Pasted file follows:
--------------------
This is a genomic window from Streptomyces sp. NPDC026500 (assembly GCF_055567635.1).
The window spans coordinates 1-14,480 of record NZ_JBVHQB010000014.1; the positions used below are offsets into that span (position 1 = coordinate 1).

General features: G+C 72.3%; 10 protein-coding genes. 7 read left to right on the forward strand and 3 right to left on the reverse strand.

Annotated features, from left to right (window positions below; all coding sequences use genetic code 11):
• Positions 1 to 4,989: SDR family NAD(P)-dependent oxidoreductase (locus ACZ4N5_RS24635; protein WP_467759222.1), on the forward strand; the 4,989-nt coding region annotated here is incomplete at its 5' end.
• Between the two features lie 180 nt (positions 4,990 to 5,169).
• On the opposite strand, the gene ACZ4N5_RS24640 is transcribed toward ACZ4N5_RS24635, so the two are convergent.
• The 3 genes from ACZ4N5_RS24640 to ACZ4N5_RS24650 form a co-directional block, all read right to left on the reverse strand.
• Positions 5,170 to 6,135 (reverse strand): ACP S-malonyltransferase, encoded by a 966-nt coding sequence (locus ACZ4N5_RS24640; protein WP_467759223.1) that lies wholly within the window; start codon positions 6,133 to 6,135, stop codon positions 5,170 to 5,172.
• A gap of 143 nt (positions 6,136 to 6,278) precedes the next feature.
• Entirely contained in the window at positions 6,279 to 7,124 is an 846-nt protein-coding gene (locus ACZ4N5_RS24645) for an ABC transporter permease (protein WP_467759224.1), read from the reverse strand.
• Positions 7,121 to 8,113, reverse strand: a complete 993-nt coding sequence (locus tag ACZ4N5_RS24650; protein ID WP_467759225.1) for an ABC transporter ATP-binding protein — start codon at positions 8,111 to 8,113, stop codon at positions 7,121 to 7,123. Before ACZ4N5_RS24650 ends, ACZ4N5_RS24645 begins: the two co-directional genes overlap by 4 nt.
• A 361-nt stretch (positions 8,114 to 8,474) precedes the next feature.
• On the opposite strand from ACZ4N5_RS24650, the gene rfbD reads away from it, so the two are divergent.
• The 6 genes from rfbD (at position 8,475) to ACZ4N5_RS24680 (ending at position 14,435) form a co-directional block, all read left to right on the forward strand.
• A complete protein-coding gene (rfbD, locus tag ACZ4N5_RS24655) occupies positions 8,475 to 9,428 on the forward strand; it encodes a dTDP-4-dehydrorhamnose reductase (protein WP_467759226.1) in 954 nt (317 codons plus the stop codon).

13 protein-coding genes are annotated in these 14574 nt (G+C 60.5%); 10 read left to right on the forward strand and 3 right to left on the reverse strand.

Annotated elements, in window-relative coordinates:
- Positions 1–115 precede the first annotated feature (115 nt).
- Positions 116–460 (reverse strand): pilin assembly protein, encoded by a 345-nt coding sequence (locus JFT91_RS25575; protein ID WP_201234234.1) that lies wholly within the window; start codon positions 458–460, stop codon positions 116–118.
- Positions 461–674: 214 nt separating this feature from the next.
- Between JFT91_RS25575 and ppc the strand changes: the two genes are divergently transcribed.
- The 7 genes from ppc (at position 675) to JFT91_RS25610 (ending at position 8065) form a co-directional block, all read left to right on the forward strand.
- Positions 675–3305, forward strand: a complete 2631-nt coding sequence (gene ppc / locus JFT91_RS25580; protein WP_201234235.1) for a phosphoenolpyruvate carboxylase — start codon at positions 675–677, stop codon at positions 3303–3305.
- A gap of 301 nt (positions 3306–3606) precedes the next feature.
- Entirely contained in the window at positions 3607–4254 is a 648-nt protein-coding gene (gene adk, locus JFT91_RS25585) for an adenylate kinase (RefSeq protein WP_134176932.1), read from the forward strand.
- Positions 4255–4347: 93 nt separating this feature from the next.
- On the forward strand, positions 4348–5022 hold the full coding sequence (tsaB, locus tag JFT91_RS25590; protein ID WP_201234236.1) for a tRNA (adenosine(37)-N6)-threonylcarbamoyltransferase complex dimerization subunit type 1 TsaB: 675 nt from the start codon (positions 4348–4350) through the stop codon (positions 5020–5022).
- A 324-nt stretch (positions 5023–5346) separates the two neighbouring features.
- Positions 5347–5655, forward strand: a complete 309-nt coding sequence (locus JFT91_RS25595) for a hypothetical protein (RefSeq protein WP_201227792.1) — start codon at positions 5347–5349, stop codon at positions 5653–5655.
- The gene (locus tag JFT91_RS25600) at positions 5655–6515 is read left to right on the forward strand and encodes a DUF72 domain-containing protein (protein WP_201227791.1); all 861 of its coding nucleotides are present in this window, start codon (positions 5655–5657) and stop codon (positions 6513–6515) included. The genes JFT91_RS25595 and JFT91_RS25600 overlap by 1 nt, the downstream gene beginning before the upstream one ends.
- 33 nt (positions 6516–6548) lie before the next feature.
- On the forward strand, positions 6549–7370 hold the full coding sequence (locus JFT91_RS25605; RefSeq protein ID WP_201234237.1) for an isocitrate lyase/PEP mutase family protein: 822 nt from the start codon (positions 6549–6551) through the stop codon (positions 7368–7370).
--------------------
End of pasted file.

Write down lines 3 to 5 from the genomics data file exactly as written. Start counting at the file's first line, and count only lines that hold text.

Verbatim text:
General features: G+C 72.3%; 10 protein-coding genes. 7 read left to right on the forward strand and 3 right to left on the reverse strand.

Annotated features, from left to right (window positions below; all coding sequences use genetic code 11):
• Positions 1 to 4,989: SDR family NAD(P)-dependent oxidoreductase (locus ACZ4N5_RS24635; protein WP_467759222.1), on the forward strand; the 4,989-nt coding region annotated here is incomplete at its 5' end.